BUG: Crop ratio and resolution rounding errors

I have a 2x1 crop selected and when I export the image I need to resize it down to a lower resolution. What I want is 2160 x 1080. In the export, if I select “make shortest side 1080” then I get 2159 x 1080. If I select “make longest side 2160” then I get 2160 x 1081.

Also of note, the actual pixel size of the crop selection is displayed as “2025 x 1013 px (2 x 1)”, which of course is not perfectly 2 x 1. I’m not sure if this is where things go wrong, or if it’s on the export scaling operation.

meanwhile you can simply install a free Image Magick app ( ImageMagick – Convert, Edit, or Compose Digital Images ) and export to a command file (.BAT) with one line like ( MS Windows example, you might need full path to executable )

magick.exe convert %1 -quiet -resize 2160x1080! %1

instead of exporting to disk, that will give you exactly 2160x1080

Thanks for the reply!

The main thing I’m trying to do in this workflow is split a 2160x1080 into a left and right 1080x1080 to make an image you can pan across on an IG carousel. I have been doing this by hand in Affinity Photo. Does the app you mention have parameters to be able to do something like this? I.e. one image in, two (left and right) out?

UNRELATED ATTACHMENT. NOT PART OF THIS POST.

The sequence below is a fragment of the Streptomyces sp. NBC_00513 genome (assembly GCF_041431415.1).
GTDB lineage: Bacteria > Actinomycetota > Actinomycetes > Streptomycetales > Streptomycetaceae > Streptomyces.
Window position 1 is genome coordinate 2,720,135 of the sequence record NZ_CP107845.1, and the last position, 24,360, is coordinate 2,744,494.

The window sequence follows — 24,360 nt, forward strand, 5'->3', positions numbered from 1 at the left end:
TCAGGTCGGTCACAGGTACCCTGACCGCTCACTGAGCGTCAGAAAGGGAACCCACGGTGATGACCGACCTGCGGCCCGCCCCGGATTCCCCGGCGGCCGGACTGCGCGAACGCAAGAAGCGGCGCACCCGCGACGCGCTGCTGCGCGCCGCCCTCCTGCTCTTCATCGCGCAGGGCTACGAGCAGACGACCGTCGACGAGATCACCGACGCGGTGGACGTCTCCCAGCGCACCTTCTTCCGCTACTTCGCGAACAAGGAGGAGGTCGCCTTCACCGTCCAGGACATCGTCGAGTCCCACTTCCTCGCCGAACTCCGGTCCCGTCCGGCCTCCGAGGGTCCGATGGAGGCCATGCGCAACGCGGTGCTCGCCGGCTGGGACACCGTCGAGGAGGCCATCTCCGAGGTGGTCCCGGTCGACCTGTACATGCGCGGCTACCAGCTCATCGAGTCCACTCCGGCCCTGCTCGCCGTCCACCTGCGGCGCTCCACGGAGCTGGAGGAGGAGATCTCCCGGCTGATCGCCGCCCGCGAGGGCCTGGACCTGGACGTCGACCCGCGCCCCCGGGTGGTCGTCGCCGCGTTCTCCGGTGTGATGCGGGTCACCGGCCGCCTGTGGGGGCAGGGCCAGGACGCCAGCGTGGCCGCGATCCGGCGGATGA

do you mean to split one image in to two images ? one exactly left side of the original and one exactly right side of the original ?

Yes, exactly that. I will check out the link. Thanks again!

for 16-bit TIFF output MS Windows .bat file might be like this

magick.exe convert %1 -quiet -resize 2160x1080! %1
magick.exe convert %1[0] -quiet -crop 50%%x100%% %~n1%%d%~x1

[0] - to operate only on actual tiff image, it also has a preview ( [1] ) , so w/o using [0] you will get 2 + 2 , instead of 2 files )

PS: you can naturally dump to .jpg there you do not need to bother about embedded preview in tiff

I actually installed the linux version in WSL so I’ll play around with it some more. But your command will definitely get me pointed in the right direction. And yes, I’d like to do TIFF input and JPG output. I’m not clear on what the embedded preview is exactly, I’ll have to check that out.

if you output to tiff you have like in raw : image + preview ( so 2 images ) … [0] selects actual 16bit image inside tiff to operate on for splitting in two ( left + right ) parts

Ah, gotcha, thanks for that clarification!

then you can simply replace

magick.exe convert %1[0] -quiet -crop 50%%x100%% %~n1%%d%~x1

with

magick.exe convert %1[0] -quiet -crop 50%%x100%% %~n1%%d.jpg

image magick will understand that want to convert splitted parts of the tif into jpg files

PS: you can add -quality option to control JPG output quality

magick.exe convert %1[0] -quiet -crop 50%%x100%% -quality 100 %~n1%%d.jpg

PS: why - if works as well directly in Windows…

For desktop I’m exclusively a Windows user but for command line tools I find the Linux environment quite convenient. With Windows terminal I always have a powershell and Ubuntu tab open. In this case I was able to install the tools, read the man pages and execute commands all from one window and without ever touching a mouse. The Ubuntu window operates on my windows directories so there’s no hiccups in the workflow.